5 tips for cultivating edible plants

5 tips for cultivating edible plants

October 27th, 2012 by Karen Nazor Hill in Life Entertainment

Daylilies look pretty, and they're edible, with a spicy taste that's a cross between squash and asparagus.

Photo by Staff File Photo /Times Free Press.

Not only is the daylily a beautiful flower, it's also tasty. That's true of many native plants and flowers, according to eattheweeds.com.

Chattanoogan Lana Sutton is an advocate for growing vegetables, herbs and other edible plants in the yard.

"We can eradicate the region's hunger problem, be a model to the rest of America and transform neighborhoods into food markets, where neighbors barter, trade and give away the highest-quality, freshest food," she said.

Sutton has transformed her own yard into what she calls a "Garden of Eatin'."

"Whenever my daylillies are blooming, I have to decide whether to enjoy them visually or gastronomically," Sutton said. "It was a terrific surprise to learn daylillies can be frittered. They taste like a cross between squash and asparagus."

Dandelions are tasty, too, she said.

"Some people have fought the dandelion for decades with weed killers, but it's a fabulous member of the greens family. It's as salad-worthy as arugula. Every part of the dandelion is edible, including the flower," she said.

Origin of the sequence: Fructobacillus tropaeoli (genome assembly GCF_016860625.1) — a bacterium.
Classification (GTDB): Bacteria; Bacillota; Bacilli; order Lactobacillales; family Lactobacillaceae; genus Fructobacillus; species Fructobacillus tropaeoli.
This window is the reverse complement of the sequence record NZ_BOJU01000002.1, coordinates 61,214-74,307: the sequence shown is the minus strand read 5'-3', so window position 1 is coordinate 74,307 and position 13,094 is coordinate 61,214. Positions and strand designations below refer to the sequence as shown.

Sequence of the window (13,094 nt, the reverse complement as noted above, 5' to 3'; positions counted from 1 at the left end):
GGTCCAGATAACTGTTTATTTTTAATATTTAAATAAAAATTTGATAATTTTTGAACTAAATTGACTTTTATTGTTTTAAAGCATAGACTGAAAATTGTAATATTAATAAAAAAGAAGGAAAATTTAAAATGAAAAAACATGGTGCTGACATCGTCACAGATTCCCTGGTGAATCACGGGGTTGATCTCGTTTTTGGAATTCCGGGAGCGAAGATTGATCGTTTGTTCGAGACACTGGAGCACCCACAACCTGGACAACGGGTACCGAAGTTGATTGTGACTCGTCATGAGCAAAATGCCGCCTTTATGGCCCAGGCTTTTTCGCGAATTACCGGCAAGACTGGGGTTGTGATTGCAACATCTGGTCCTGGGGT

Sutton offers the following tips on establishing an edible yard.

five tips

1 Start with something easy, such as tomatoes. Plant in a window box if space is a problem.

2 Keep your kitchen waste out of the landfill and generate your own free, organic compost.

3 Choose the right place for your plants. Not all edibles need full sun, but they do need the right soil conditions. For guidance, talk to experts such as the University of Tennessee's Hamilton County Extension office at 855-6113.

4 Pick a food you love. If you're determined to make something work, you're more likely to have success. Try native blueberries with their lovely fall colors and spring flowers.

5 Don't be discouraged if at first you don't succeed. Sometimes plants don't do well in a certain place.

Contact Karen Nazor Hill at khill@timesfreepress.com or 423-757-6396. Follow her on Twitter at twitter.com/karennazorhill.